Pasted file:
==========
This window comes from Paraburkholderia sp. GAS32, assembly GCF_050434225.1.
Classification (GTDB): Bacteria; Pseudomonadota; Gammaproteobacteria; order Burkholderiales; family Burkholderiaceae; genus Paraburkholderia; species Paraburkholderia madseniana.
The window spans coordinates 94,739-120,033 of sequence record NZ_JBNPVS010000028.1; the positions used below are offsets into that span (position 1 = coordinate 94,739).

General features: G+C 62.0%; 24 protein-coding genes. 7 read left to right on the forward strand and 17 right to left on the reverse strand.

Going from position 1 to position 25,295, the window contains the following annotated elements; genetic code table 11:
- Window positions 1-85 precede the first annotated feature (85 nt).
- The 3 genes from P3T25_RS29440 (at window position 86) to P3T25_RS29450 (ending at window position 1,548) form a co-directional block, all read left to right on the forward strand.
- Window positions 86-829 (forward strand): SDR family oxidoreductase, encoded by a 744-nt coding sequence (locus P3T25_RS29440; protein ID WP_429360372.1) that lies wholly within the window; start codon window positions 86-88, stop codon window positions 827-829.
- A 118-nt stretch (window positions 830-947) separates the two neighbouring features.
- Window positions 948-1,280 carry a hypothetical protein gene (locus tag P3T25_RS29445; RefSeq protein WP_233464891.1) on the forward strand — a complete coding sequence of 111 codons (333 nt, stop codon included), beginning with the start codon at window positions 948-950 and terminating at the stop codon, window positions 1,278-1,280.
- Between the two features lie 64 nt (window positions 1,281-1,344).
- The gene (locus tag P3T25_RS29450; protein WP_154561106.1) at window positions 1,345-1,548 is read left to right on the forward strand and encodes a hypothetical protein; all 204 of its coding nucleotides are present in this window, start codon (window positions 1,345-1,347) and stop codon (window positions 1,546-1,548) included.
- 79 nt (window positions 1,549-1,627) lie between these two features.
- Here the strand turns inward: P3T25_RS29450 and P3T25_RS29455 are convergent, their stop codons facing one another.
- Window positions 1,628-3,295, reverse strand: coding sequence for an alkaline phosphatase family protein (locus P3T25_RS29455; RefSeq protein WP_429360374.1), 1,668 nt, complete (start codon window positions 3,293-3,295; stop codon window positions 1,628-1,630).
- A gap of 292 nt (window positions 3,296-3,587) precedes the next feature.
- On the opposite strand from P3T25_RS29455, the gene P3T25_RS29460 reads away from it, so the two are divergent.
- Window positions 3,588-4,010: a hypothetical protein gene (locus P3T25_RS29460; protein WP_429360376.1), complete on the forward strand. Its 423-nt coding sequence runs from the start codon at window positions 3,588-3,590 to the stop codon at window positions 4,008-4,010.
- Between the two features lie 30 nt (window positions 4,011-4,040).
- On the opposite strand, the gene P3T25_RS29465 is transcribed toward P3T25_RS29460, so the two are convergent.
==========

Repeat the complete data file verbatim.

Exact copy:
This window comes from Paraburkholderia sp. GAS32, assembly GCF_050434225.1.
Classification (GTDB): Bacteria; Pseudomonadota; Gammaproteobacteria; order Burkholderiales; family Burkholderiaceae; genus Paraburkholderia; species Paraburkholderia madseniana.
The window spans coordinates 94,739-120,033 of sequence record NZ_JBNPVS010000028.1; the positions used below are offsets into that span (position 1 = coordinate 94,739).

General features: G+C 62.0%; 24 protein-coding genes. 7 read left to right on the forward strand and 17 right to left on the reverse strand.

Going from position 1 to position 25,295, the window contains the following annotated elements; genetic code table 11:
- Window positions 1-85 precede the first annotated feature (85 nt).
- The 3 genes from P3T25_RS29440 (at window position 86) to P3T25_RS29450 (ending at window position 1,548) form a co-directional block, all read left to right on the forward strand.
- Window positions 86-829 (forward strand): SDR family oxidoreductase, encoded by a 744-nt coding sequence (locus P3T25_RS29440; protein ID WP_429360372.1) that lies wholly within the window; start codon window positions 86-88, stop codon window positions 827-829.
- A 118-nt stretch (window positions 830-947) separates the two neighbouring features.
- Window positions 948-1,280 carry a hypothetical protein gene (locus tag P3T25_RS29445; RefSeq protein WP_233464891.1) on the forward strand — a complete coding sequence of 111 codons (333 nt, stop codon included), beginning with the start codon at window positions 948-950 and terminating at the stop codon, window positions 1,278-1,280.
- Between the two features lie 64 nt (window positions 1,281-1,344).
- The gene (locus tag P3T25_RS29450; protein WP_154561106.1) at window positions 1,345-1,548 is read left to right on the forward strand and encodes a hypothetical protein; all 204 of its coding nucleotides are present in this window, start codon (window positions 1,345-1,347) and stop codon (window positions 1,546-1,548) included.
- 79 nt (window positions 1,549-1,627) lie between these two features.
- Here the strand turns inward: P3T25_RS29450 and P3T25_RS29455 are convergent, their stop codons facing one another.
- Window positions 1,628-3,295, reverse strand: coding sequence for an alkaline phosphatase family protein (locus P3T25_RS29455; RefSeq protein WP_429360374.1), 1,668 nt, complete (start codon window positions 3,293-3,295; stop codon window positions 1,628-1,630).
- A gap of 292 nt (window positions 3,296-3,587) precedes the next feature.
- On the opposite strand from P3T25_RS29455, the gene P3T25_RS29460 reads away from it, so the two are divergent.
- Window positions 3,588-4,010: a hypothetical protein gene (locus P3T25_RS29460; protein WP_429360376.1), complete on the forward strand. Its 423-nt coding sequence runs from the start codon at window positions 3,588-3,590 to the stop codon at window positions 4,008-4,010.
- Between the two features lie 30 nt (window positions 4,011-4,040).
- On the opposite strand, the gene P3T25_RS29465 is transcribed toward P3T25_RS29460, so the two are convergent.